• Stay on track — to keep discussions on track in the given timeframe is one of the main jobs of facilitators. Pointing out digressions whenever discussion veers off topic is one strategy; another is to write down all off-topic comments and suggestions on a separate “Parking Lot” sheet, posted on a nearby wall, for issues to be dealt with later.
  • Give and receive feedback — “holding up a mirror” helps the group to see itself so it can make corrections. Also periodically ask for feedback about the pace, process and content.
  • Test assumptions — facilitators always strive to bring the assumptions people are operating under out into the open and clarify them, so that they are clearly understood by everyone.
  • Collect ideas — keeping track of both emerging ideas and final decisions on flipcharts or pin boards is important. Notes should be brief and concise. They must always reflect what the participants actually said, rather than an interpretation of the facilitator.
  • Summarise clearly — an effective facilitator can listen to a complex set of ideas and then offer a concise and timely summary. Summaries can also be used to revive a discussion that has ground to a halt, or to end a discussion that needs to be wrapped up. Remember that summarising is one of the main ways to arrive at consensus.


How Neutral Does a Facilitator Need to Be?

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Originally, facilitation was created to be a neutral role played by an unbiased outsider. The role of this neutral, third party is solely to support group decision-making without exerting influence over the outcome (BENS 2005). In team discussions and decision-making processes, facilitators must stick to this completely neutral role and only focus on process and stay out of the content. This means taking a pragmatic view of the different opinions coming from the members and staying objective to appear unbiased to everyone’s points.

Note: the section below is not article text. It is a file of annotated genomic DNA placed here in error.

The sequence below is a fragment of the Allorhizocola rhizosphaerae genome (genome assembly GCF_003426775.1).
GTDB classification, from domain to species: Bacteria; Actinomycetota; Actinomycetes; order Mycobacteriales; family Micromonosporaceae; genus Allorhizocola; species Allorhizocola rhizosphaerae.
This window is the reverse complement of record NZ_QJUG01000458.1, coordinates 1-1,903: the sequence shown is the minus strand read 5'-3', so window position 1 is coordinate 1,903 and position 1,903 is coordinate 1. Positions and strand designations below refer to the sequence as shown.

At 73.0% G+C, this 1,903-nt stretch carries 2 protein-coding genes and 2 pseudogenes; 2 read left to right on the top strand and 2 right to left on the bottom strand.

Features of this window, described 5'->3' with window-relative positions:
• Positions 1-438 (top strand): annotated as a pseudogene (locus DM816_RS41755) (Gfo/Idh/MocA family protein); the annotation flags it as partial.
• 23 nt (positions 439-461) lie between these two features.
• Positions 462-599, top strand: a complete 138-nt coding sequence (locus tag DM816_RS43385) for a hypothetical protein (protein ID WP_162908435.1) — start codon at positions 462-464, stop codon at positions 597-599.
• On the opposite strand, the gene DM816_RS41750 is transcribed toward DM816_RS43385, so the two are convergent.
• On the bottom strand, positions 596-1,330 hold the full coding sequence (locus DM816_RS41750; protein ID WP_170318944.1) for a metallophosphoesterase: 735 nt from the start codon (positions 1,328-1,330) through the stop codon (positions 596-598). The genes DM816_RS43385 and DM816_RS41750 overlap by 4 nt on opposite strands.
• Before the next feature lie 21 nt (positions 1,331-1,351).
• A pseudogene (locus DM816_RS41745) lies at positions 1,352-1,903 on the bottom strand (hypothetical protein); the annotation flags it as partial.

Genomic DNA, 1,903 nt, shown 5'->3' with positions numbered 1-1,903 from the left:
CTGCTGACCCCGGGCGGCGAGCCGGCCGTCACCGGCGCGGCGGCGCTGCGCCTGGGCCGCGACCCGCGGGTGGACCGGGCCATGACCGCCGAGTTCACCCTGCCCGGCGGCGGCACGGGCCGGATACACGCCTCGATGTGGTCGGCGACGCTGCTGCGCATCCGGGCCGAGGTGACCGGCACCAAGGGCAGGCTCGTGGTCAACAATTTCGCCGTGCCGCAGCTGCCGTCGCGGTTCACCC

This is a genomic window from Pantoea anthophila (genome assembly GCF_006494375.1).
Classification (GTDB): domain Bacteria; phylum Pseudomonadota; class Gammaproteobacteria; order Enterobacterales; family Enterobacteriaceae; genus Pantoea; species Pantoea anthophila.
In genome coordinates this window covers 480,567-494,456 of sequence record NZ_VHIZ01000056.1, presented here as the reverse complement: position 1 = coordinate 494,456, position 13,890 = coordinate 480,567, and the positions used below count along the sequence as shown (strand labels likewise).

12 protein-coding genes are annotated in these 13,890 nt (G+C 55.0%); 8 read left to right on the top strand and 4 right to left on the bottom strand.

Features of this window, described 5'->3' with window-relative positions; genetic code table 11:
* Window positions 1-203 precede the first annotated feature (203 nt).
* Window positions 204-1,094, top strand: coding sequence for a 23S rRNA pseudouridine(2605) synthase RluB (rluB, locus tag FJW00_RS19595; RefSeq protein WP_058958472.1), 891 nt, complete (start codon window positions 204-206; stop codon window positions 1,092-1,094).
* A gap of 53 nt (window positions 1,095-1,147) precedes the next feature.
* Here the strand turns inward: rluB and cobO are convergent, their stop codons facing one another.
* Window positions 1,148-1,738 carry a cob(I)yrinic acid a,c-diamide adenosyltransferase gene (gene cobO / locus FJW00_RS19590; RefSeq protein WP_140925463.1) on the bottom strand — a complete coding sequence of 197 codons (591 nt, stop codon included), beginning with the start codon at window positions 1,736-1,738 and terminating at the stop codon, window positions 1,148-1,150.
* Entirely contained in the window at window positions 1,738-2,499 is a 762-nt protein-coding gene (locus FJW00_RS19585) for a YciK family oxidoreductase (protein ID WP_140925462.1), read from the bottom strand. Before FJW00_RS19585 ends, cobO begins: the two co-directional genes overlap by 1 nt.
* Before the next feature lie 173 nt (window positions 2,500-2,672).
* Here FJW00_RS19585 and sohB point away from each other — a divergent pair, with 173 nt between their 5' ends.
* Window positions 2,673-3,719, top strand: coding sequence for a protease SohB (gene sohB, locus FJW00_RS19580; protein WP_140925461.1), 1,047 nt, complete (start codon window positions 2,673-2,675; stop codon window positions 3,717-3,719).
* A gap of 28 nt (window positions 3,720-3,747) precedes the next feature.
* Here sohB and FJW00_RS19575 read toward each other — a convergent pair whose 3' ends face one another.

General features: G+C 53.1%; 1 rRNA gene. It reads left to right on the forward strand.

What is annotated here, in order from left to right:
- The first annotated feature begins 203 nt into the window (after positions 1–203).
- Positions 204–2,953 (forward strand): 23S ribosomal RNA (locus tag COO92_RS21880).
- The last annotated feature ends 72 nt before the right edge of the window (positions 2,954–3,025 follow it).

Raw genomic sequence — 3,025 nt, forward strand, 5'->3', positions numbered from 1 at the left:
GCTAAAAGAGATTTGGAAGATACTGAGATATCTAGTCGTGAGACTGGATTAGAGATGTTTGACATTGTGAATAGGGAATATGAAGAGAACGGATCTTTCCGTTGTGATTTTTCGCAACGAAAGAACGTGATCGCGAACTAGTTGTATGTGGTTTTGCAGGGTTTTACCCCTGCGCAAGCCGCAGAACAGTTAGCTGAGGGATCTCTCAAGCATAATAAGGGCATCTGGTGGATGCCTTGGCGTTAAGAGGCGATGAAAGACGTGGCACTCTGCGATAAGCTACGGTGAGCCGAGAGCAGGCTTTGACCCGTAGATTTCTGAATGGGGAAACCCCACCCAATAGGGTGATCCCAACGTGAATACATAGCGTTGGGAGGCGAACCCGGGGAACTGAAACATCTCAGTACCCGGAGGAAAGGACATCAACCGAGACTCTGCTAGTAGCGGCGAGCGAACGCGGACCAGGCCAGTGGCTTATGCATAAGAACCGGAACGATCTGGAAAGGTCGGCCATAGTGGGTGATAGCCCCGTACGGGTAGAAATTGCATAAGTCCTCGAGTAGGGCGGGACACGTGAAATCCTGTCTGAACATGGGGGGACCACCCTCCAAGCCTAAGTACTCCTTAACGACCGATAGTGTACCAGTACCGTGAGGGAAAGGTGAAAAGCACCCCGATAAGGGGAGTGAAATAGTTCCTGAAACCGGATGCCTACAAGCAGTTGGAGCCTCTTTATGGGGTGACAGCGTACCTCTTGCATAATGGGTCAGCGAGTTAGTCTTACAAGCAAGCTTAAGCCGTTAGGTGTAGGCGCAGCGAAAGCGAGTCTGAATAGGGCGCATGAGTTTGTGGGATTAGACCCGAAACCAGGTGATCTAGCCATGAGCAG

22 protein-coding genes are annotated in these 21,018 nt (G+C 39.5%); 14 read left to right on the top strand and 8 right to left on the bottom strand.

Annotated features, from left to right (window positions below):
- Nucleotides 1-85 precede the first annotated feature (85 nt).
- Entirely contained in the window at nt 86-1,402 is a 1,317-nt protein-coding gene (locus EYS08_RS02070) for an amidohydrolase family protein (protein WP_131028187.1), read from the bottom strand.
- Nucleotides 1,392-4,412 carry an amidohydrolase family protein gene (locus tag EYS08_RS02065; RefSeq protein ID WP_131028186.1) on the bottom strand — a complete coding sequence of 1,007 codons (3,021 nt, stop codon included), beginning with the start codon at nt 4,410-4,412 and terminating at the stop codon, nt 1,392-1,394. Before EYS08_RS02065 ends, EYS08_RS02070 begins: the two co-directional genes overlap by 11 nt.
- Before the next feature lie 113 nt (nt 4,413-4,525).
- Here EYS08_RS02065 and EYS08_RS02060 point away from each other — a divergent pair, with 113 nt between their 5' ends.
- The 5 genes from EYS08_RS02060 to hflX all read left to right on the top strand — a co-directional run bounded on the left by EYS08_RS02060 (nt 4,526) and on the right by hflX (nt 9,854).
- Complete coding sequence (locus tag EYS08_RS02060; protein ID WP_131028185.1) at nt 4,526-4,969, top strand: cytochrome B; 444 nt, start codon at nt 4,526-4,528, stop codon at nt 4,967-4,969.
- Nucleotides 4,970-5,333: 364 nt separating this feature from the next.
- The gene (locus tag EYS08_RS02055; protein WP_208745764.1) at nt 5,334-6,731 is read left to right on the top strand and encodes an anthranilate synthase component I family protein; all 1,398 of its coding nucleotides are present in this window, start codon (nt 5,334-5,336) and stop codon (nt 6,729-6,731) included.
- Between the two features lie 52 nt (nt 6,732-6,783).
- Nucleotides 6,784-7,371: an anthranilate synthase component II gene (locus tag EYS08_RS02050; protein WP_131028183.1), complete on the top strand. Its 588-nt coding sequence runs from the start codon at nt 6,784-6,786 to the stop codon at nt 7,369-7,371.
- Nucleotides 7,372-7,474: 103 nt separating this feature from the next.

Multiple Roles of Training Course Facilitators

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Also in training, ideally, there should be a facilitator taking care of the learning process staying neutral, and experts taking care of the learning contents. However, very often this ideal job-sharing situation cannot be maintained in longer courses due to financial constraints. In such situations, the facilitator may have to take over additional roles and may be a combination of facilitator, expert, guide, coach and leader.


Expert/ Teacher

Can one person be both?

  • Knows the process
  • Knows the methodologies related to learning
  • Asks questions
  • Help the people to find their own solutions
  • motivates/ keeps things on track
  • Knows contents
  • Has the knowledge on the right solution for problems.
  • Training: Yes
  • Decision making process: No


In the role of an expert or teacher, the facilitator teaches by showing how things are done, by example, by providing relevant and meaningful information, and by instruction where appropriate. The underlying intention here is to teach participants how to learn for themselves using their own experience as a benchmark.

In the role of guide, the facilitator provides wise counsel and appropriate advice; the intention here is to enable participants to become able to guide themselves, and to welcome responsibility.

In the role of coach, the facilitator provides direct instruction to fine tune individual performance; the underlying intention is to set high standards and to enable staff to become self managing.

In the role as a leader, facilitating team building is needed to promote a productive and more solid team. Moreover, the facilitator encourages group members to participate and interact and directs the group to a cohesive decision. The leader also stimulates a constructive and healthy debate among the team members (YOUNG and LANDALE 1999).

Responsibilities of Training Course Facilitators

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A facilitator may need to call on a wide range of skills and tools, from problem solving and decision making, to team management and communications. The definition of facilitate is "to make easy" or "ease a process". What a facilitator does is plan, guide and manage a group event to ensure that the group's objectives are met effectively, with clear thinking, good participation and full buy-in from everyone who is involved. The facilitator should also act as a “referee” in the team. As a referee, order and regulation should be implemented during discussion. This also includes being able to control difficult and problematic group members to carry on with a smooth interaction and managing heated arguments on a professional level, so that defamation and misunderstandings during discussions do not happen (www.exforsys.com).